Brought together in unusual circumstances, Binta and Reza faced a need they could only satisfy in each other. Binta – previously reconciled with God – now yearns for intimacy after the sexual repression of her marriage, the pain of losing her first son and the privations of widowhood. Meanwhile, Reza’s heart lies empty and waiting to be filled due to the absence of a mother. The situation comes to a head when Binta’s wealthy son confronts Reza, with disastrous consequences.
Season of Crimson Blossoms is a story of love and longing – set against undercurrents of political violence – unfurls gently, revealing layers of emotion that defy age, class and religion.
Easy Motion Tourist by Leye Adenle
Easy Motion Tourist is a compelling crime novel set in contemporary Lagos. It features Guy Collins, a British hack who stumbles into the murky underworld of the city. A woman’s mutilated body is discarded by the side of a club near one of the main hotels in Victoria Island. Collins is a bystander and is picked up by the police, as a potential suspect.
After experiencing the unpleasant realities of a Nigerian police cell, he is rescued by Amaka, a Pam Grier-esque Blaxploitation heroine with a saintly streak. As Collins discovers more of the darker aspects of what makes Lagos tick – including the clandestine trade in organs – he also slowly falls for Amaka. Little do they realise just how much organ trafficking is wrapped up in the power and politics of the city.
The novel features a motley cast of supporting characters, including a memorable duo of low-level Lagos gangsters: Knockout and Go-Slow. Easy Motion Tourist pulsates with the rhythms of Lagos and entertains from beginning to end.
A modern thriller featuring a strong female protagonist, prepared to take on the Nigerian criminal world on her own.
Like a Mule Bringing Ice-cream to the Sun by Sarah Ladipo Manyika
Morayo Da Silva, a cosmopolitan Nigerian woman, lives in hip San Francisco. On the cusp of seventy-five, she is in good health and makes the most of it, enjoying road trips in her vintage Porsche, chatting to strangers, and recollecting characters from her favourite novels.
Then she has a fall and her independence crumbles. Without the support of family, she relies on friends and chance encounters. As Morayo recounts her story, moving seamlessly between past and present, we meet Dawud, a charming Palestinian shopkeeper, Sage, a feisty, homeless Grateful Dead devotee, and Antonio, the poet whom Morayo desired more than her ambassador husband.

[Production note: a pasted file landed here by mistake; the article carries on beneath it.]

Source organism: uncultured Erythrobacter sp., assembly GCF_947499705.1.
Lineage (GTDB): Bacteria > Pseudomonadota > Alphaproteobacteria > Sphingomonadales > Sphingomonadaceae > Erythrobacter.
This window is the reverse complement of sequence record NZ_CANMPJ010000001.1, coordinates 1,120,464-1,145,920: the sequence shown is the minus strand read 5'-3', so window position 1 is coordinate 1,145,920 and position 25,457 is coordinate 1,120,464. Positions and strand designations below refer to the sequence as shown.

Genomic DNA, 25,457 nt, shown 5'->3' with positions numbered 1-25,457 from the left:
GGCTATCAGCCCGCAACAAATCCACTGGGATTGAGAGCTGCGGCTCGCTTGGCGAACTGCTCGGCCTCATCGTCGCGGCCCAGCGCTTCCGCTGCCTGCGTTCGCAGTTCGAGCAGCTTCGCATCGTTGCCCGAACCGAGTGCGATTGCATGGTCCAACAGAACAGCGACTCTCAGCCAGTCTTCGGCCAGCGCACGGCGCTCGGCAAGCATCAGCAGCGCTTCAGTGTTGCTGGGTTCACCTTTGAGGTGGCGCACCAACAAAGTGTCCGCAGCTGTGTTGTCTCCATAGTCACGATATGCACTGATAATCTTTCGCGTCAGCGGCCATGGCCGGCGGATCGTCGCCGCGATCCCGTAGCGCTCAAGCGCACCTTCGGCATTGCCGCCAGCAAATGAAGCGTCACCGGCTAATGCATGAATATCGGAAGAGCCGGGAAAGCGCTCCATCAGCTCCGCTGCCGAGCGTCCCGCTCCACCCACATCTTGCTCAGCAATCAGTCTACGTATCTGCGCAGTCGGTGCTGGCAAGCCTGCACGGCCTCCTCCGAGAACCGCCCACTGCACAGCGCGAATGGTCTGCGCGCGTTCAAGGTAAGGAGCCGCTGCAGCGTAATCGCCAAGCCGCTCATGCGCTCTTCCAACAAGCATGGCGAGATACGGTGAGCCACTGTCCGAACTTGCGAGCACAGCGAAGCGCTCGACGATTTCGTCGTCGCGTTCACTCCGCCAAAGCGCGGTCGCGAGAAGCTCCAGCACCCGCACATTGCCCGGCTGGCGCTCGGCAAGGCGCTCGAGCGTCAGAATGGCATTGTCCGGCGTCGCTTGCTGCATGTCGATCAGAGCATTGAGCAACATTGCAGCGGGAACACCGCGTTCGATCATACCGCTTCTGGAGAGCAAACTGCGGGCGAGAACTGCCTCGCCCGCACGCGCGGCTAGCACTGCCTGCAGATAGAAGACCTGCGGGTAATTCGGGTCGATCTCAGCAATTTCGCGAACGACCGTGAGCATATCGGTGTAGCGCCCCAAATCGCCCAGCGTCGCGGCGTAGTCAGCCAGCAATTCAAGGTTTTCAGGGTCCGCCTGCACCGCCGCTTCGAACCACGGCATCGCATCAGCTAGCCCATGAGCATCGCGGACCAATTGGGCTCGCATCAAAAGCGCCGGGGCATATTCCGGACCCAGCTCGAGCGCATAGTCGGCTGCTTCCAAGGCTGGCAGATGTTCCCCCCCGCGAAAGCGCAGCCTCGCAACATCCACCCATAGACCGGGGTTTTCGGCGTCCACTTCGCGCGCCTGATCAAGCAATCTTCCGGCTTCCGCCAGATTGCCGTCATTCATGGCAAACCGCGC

Like a Mule Bringing Ice-cream to the Sun is a subtle story about ageing, friendship and loss, and a nuanced study of the erotic yearnings of an older woman.
Born on a Tuesday by Elnathan John
From two-time Caine Prize finalist Elnathan John, a dynamic young voice from Nigeria, Born on a Tuesday is a stirring, starkly rendered first novel about a young boy struggling to find his place in a society that is fracturing along religious and political lines.
In far northwestern Nigeria, Dantala lives among a gang of street boys who sleep under a kuka tree. During the election, the boys are paid by the Small Party to cause trouble. When their attempt to burn down the opposition s local headquarters ends in disaster, Dantala must run for his life, leaving his best friend behind. He makes his way to a mosque that provides him with food, shelter, and guidance. With his quick aptitude and modest nature, Dantala becomes a favored apprentice to the mosques sheikh. Before long, he is faced with a terrible conflict of loyalties, as one of the sheikh s closest advisors begins to raise his own radical movement.
When bloodshed erupts in the city around him, Dantala must decide what kind of Muslim and what kind of man he wants to be. Told in Dantala s naive, searching voice, this astonishing debut explores the ways in which young men are seduced by religious fundamentalism and violence.”